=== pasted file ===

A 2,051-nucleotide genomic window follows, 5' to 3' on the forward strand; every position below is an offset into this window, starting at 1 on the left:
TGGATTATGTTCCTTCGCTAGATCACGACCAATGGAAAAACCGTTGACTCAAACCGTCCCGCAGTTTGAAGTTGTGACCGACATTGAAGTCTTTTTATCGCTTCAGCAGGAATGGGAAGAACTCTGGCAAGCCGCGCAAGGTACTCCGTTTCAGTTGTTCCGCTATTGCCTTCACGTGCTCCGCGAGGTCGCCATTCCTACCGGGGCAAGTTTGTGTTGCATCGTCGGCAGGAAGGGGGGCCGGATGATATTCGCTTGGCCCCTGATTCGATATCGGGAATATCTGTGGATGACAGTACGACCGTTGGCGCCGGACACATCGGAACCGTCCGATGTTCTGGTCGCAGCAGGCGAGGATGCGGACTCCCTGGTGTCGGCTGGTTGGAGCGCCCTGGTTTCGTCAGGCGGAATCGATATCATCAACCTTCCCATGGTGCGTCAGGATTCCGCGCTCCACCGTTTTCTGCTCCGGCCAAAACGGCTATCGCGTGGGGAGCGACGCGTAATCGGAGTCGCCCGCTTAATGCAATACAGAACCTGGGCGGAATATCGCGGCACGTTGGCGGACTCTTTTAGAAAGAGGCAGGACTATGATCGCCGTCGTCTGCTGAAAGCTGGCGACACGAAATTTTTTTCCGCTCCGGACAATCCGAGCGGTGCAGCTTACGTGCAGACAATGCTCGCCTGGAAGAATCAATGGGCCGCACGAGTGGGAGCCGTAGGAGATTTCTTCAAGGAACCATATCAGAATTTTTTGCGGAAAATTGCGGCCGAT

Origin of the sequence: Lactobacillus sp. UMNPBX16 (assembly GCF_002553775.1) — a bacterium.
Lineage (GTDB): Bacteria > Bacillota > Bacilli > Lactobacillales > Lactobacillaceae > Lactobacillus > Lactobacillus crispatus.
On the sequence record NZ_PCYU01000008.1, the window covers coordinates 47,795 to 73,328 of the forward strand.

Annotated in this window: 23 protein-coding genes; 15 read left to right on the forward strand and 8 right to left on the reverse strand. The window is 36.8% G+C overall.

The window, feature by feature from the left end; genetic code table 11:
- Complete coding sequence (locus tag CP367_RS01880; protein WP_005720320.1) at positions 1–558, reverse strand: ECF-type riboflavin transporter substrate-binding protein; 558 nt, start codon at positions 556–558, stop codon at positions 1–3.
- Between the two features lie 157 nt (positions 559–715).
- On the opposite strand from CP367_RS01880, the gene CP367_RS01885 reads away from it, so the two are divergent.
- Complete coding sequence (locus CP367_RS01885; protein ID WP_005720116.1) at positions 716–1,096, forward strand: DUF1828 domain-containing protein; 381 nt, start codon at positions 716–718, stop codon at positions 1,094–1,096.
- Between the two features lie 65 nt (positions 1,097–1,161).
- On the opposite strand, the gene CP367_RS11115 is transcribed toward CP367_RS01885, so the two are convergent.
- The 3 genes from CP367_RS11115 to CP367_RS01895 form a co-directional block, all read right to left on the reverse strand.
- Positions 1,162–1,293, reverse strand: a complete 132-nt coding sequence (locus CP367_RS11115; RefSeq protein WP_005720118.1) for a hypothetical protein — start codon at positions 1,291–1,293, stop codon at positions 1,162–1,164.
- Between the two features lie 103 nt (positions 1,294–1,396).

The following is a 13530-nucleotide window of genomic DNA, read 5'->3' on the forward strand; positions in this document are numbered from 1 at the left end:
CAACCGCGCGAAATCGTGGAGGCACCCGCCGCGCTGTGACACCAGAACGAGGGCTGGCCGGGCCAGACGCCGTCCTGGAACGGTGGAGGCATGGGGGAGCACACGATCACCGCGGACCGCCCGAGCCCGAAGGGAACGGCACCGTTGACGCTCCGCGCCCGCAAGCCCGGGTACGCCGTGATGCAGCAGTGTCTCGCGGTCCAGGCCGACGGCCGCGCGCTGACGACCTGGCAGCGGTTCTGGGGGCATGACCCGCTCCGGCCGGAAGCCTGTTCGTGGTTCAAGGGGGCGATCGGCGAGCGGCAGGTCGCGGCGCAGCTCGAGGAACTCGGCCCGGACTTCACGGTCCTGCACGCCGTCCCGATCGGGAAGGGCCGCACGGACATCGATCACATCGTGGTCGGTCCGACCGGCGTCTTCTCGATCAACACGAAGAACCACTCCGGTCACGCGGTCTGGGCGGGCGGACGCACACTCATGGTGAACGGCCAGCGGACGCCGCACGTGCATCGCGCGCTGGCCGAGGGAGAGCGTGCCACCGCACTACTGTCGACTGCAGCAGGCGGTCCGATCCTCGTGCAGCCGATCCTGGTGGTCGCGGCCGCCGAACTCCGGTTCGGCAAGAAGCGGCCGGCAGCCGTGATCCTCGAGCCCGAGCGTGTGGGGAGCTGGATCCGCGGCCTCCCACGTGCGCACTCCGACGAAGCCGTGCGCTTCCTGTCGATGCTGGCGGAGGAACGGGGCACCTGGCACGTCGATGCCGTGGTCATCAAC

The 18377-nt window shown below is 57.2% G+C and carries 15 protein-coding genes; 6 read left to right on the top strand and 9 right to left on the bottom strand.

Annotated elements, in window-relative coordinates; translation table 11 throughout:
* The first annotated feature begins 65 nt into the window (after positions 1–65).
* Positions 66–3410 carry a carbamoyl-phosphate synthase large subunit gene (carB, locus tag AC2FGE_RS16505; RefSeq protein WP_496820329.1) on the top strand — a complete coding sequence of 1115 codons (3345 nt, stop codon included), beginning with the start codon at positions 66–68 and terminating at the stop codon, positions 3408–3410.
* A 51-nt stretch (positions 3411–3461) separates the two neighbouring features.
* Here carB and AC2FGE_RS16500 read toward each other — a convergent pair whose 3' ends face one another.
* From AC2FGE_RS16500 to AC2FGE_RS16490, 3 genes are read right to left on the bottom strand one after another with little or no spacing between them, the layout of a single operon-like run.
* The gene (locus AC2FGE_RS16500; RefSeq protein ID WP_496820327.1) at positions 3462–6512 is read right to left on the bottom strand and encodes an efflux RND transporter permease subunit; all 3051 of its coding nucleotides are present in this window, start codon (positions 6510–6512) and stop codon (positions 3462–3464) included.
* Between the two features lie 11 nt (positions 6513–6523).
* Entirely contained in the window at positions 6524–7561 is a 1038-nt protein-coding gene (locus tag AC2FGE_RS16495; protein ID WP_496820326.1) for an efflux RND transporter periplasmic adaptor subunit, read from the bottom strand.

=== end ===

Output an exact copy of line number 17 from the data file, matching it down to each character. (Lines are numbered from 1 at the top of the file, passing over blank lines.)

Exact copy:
The following is a 13530-nucleotide window of genomic DNA, read 5'->3' on the forward strand; positions in this document are numbered from 1 at the left end: